Feb 62014

To Cover Health Effectively, Journalists Must Look at the Big Picture

When a new health initiative is announced, journalists too often think they have an easy story to tell. They can quote officials on what the project will do and how quickly they expect it to eradicate a disease or improve the health of the people.

But if reporters think they are telling the whole story, they need to think again. These initiatives do not exist in isolation. Placing the new plan in context, and especially explaining where it fits within the overall health system, is critical to informing the public.


Knight International Journalism Fellow Declan Okpalaeke launched the African Health Journalists Association, the first organization of its kind for reporters across the continent.


Knight International Journalism Fellow Declan Okpalaeke is leading the launch of Africa's first Pan-African health journalists’ organization, the African Health Journalists Association. He is a three-time winner of CNN’s African Journalist of the Year Award for his coverage of health, science and environment, and sports stories in Nigeria.

Nigeria: Increasing Citizen Engagement With Health News

Babatunde Akpeji is expanding his vibrant citizen journalist network in the Niger Delta.

“Hala Nigeria: Many Voices, Better Lives,” an unprecedented project that brings together five Knight International Journalism Fellows to pool their expertise, will increase public engagement and amplify citizen voices in health news in Africa’s most populous country.

The project, which means “Speak Out, Nigeria,” is using new digital tools to spur citizen engagement and promote data-driven reporting to take advantage of Nigeria’s new open data movement.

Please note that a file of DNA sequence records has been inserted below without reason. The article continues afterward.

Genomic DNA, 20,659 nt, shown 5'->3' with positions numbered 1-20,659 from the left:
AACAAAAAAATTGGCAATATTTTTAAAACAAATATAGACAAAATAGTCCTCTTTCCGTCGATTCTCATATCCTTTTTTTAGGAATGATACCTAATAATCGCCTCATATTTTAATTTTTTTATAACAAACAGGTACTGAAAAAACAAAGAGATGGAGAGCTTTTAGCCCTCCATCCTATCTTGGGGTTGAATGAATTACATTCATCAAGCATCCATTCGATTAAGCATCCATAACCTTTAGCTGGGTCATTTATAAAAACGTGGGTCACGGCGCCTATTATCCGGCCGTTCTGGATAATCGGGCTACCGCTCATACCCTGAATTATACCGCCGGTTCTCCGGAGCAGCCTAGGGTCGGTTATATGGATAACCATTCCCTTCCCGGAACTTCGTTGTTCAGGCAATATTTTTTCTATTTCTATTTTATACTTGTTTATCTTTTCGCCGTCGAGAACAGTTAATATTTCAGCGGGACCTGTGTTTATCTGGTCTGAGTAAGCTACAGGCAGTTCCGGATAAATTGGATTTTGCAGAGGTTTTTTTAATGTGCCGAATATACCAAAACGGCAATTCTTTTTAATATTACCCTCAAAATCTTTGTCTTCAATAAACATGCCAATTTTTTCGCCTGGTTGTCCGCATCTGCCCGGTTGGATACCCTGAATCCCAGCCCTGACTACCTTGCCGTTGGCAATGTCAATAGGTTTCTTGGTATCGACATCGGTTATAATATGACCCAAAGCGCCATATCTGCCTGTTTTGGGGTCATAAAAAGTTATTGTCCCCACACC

Nigeria: Giving Citizens in the Niger Delta a Voice on Health Issues

Babatunde Akpeji is a Knight International Journalism Fellow who is building a network of citizen journalists to cover health in Nigeria’s Delta region, an area rich in resources but wracked by severe poverty.

Mar 222012

Health Journalists in Nigeria Take On the Sensitive Topic of Epilepsy

Health journalists at the office of This Day newspaper in Lagos have never published a health section before. But they have now, under the guiding eye of Knight International Journalism Fellow Declan Okpalaeke. In the first edition: a gripping story about epilepsy that pits a medical diagnosis against faith-based treatment options.

Nigeria lassa fever

In an Abuja hospital, people wait to hear if relatives had contracted the deadly disease.

Nigeria lassa fever rat

Lassa fever is spread through rat urine or droppings. Dried particles easily become airborne, and infect humans who inhale them.

Nigeria lassa fever

Medical workers test rats, who spread lassa fever, for the evidence of the disease.

Nigeria lassa fever

Checking for lassa fever: The virus was first discovered in 1969 when two nurses in Nigeria died from it.